ECHOcommunity Conversations

Grass seed bulk

Hi, I’m based in Zimbabwe with a reforestation organisation. We’re starting to include Grasses. The scale is huge, see image of just one tree seed variety. The current practice is to store seeds in ash. Has anyone done any experiments with not cleaning grass seed before storing it, how much does the germination rate drop off there is duff and bits of soil etc included? It would certainly save us a lot of time if we didn’t have to clean it, just keep it rat proof. Any other tips on grass seed appreciated.

Beth, that doesn’t really seem like much seed. By comparison a typical subsistence farm are here in Honduras would typically be storing 5 to 10 times that amount of corn and beans. The family would rather quickly clean the seed by winnowing. It’s a fairly simple and quick process. Some would use an electric fan and others would just use the afternoon breeze.

If it were me, for sure I would want to clean it if for no other reason… for better uniformity when planting. Plus it would seem logical that it would help it in storage. There’s a fair amount of information on the site regarding storage practices so I’m just focusing on cleaning. Among other things after cleaning, you’ll be storing a smaller quantity and that will make the job easier.


Thanks for your thoughts. I guess I meant it’s a lot of seed compared to regular seed-banks with where vacuum-sealing and glass jars are practical. As it is, I agree it would save space to do some even basic cleaning/dressing. My question is more in terms of time vs. importance of dressing to a high level. If anyone has done viability or germination tests/trials on seed which has only had a basic clean vs. very cleaned that would be useful data. Thanks.

Because other types of non-seed organic material like ashes are added to seed on occasion, I assume other sorts of material would not be a problem except it could house insects that eat seed. However, if you were going to store it as do many subsistence farmers do, in a metal barrel with and insecticide “pill” to keep insects out, I think the extra “trash” would not be a problem. The two big factors in preserving seed are humidity and air. If the seed is sufficiently dry and the container seals out air with insecticide inside, you should be good to go.

Beth, this is from an ECHO doc on seed storage. It sort of touches on the topic of the presents of organic material. Glen

“The amount of oxygen can be further reduced in a number of ways. Air spaces between seeds can account for 40% to 60% (or even more) of the volume of the container, depending on the species. We can reduce this air by half by filling the spaces between the seeds with fine, dry sand, wood ash, or fresh Portland cement powder. The fine material is poured into the top of the almost-full bottle, which is tapped continuously until the bottle overflows and no empty spaces can be seen. This technique can also be used to fill empty space if there are not enough seeds to fill the bottle. If these materials are clean and dry (sand may need to be sterilized in an oven), our tests have shown that they do no harm to dry seed and they have been effective at controlling insects.”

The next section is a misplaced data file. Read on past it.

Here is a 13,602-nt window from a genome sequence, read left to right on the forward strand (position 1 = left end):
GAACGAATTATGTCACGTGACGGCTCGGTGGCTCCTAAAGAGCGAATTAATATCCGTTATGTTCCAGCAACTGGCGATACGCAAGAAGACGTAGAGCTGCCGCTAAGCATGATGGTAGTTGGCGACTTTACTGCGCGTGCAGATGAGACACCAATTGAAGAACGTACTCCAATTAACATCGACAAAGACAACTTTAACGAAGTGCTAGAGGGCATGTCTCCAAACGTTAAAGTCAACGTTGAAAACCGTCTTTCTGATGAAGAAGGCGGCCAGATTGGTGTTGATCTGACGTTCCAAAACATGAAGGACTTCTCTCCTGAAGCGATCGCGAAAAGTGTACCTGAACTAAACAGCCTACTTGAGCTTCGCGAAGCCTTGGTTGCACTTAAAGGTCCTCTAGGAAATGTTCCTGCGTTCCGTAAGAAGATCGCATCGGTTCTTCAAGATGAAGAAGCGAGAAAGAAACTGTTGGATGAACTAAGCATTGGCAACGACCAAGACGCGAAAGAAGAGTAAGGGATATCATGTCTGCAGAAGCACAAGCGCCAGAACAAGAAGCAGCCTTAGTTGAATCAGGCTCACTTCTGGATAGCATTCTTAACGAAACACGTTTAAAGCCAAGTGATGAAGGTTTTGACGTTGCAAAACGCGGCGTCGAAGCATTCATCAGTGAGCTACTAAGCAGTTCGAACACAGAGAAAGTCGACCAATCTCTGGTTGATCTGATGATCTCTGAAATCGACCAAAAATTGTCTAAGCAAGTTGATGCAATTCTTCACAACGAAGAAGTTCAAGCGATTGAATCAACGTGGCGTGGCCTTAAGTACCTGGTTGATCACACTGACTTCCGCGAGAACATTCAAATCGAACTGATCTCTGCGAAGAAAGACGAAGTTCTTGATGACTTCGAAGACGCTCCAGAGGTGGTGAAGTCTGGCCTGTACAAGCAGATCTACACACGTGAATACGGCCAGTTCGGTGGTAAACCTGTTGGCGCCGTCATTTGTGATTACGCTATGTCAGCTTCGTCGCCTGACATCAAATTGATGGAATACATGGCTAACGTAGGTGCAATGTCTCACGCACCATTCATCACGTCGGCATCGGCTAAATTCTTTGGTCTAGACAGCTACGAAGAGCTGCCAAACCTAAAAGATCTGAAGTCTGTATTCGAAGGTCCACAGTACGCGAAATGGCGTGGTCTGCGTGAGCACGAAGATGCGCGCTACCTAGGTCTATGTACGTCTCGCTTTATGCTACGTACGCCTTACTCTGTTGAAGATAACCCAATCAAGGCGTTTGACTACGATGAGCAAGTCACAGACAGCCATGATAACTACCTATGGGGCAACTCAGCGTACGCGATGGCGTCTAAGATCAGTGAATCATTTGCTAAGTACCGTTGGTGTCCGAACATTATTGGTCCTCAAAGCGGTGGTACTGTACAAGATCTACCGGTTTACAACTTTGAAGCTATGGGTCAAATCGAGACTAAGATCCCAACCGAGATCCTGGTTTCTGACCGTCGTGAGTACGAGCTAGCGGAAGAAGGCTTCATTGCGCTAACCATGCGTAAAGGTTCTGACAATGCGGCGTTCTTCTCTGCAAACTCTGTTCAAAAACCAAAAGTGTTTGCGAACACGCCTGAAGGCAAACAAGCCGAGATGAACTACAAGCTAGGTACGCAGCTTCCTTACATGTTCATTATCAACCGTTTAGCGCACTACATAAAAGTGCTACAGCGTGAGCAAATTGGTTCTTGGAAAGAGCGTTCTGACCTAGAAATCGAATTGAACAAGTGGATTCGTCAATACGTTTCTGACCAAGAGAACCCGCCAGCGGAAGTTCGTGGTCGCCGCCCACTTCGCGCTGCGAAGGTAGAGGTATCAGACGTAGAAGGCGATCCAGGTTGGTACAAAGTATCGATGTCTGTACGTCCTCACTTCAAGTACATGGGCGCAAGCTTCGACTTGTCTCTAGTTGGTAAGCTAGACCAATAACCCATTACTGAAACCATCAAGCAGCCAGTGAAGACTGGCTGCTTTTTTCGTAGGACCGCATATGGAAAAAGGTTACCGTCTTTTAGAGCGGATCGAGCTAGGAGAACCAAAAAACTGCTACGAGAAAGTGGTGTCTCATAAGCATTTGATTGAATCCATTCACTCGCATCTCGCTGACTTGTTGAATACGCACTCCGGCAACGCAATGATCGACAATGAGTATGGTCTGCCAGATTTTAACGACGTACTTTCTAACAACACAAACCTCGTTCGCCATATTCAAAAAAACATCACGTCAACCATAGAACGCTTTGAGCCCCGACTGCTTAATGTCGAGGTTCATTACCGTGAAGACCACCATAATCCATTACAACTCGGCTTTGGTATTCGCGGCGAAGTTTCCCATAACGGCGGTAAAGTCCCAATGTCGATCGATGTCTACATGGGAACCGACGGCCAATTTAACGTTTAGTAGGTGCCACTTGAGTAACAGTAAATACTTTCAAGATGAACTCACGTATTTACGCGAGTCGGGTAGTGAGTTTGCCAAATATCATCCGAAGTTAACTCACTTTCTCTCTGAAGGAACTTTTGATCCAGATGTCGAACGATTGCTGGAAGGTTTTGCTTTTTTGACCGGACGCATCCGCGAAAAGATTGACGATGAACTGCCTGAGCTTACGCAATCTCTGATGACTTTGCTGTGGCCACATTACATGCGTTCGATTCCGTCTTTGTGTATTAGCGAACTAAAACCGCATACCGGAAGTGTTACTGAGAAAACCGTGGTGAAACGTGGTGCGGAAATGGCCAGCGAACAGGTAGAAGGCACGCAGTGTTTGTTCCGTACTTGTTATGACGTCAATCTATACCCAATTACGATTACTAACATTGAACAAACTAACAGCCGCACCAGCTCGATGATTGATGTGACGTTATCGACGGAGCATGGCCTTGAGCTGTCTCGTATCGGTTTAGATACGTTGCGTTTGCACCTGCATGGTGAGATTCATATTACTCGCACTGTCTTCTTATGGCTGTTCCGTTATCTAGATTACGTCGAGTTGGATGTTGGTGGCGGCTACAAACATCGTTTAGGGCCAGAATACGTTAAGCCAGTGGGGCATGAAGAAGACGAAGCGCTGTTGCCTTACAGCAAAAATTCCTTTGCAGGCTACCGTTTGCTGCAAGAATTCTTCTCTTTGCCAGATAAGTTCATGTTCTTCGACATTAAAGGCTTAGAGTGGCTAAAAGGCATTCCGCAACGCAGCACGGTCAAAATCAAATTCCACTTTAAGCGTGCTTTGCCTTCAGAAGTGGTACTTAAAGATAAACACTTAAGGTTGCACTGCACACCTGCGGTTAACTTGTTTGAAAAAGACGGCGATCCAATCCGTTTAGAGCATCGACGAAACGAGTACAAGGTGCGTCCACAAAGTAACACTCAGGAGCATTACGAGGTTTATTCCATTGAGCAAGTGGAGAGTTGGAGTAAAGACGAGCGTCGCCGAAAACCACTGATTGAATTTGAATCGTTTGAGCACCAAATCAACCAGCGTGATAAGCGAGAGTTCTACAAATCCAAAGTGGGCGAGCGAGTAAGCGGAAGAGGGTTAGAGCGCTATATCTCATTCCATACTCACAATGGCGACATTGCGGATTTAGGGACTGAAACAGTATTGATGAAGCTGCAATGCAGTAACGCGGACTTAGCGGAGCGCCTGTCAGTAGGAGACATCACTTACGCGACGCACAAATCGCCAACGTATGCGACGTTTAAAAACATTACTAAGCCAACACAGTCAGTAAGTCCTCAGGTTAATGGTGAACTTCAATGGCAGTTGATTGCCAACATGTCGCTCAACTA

This link to the ECHOcommunity collection on Seed Storage may be useful.

Do others have some thoughts on methods to store seeds?

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This quote comes from University of Kentucky ag school in a discussion of storing grain. While they are talking a much larger scale, it seems to have application for this topic. It basically says… cleaning and drying grain reduces insect damage.

"Store only clean, dry grain. A small percentage difference in moisture content can make a big difference in the probability of a damaging insect infestation. The optimum moisture content for stored grain is 12-13%. Most grain inhabiting insects require 13-15% moisture for maximum feeding and reproduction.

It is also advisable to clean grain before binning. Small pieces of dockage and cracked or split grain provide food for insects not normally found in whole grain. Even though most of these insects will not feed on whole grain, their biological processes produce heat and moisture which can greatly reduce the stored grain’s quality."

Thanks for all your help!! Much appreciated. Especially as grass seed is even less hardy than grains. I’m definitely taking steps towards a better system for our seed, watch this space. Thanks again, Beth.

I am curious which grass variety. I am greatly impressed with Mombasa. High protein, high yield, tolerates fire and drought and shade, highly palatable, capable of multiplying with a very low seed planting rate. Great for cut and carry systems.

I have offered to send a small package of seed to anyone who would like to grow it and can’t find it locally. It multiplies quickly. One seed will form a bush of maybe a 100 plants. That bush is not at all invasive because it doesn’t spread beyond the bush (just like vetiver) but the farmer can divide the bush into maybe 100 individual plants that can be transplanted. The seeds are sterile… another reason it’s not invasive.

If planting seed sounds contradictory to what I just said, seeds sold for seed are not sterile but those seeds produce plants that produce seeds that are sterile.

A few years back Feedipedia called it the plant of the future.

FYI except for occasionally buying a few kilos of the seed, I have no financial involvement in Mombasa seeds. I just like Mombasa.

It’s early days, but the aim is to save indigenous grass seed varieties of all shapes and sizes, 300+ varieties, all with different uses in soil stabilisation, grazing value, and soil remediation and cover.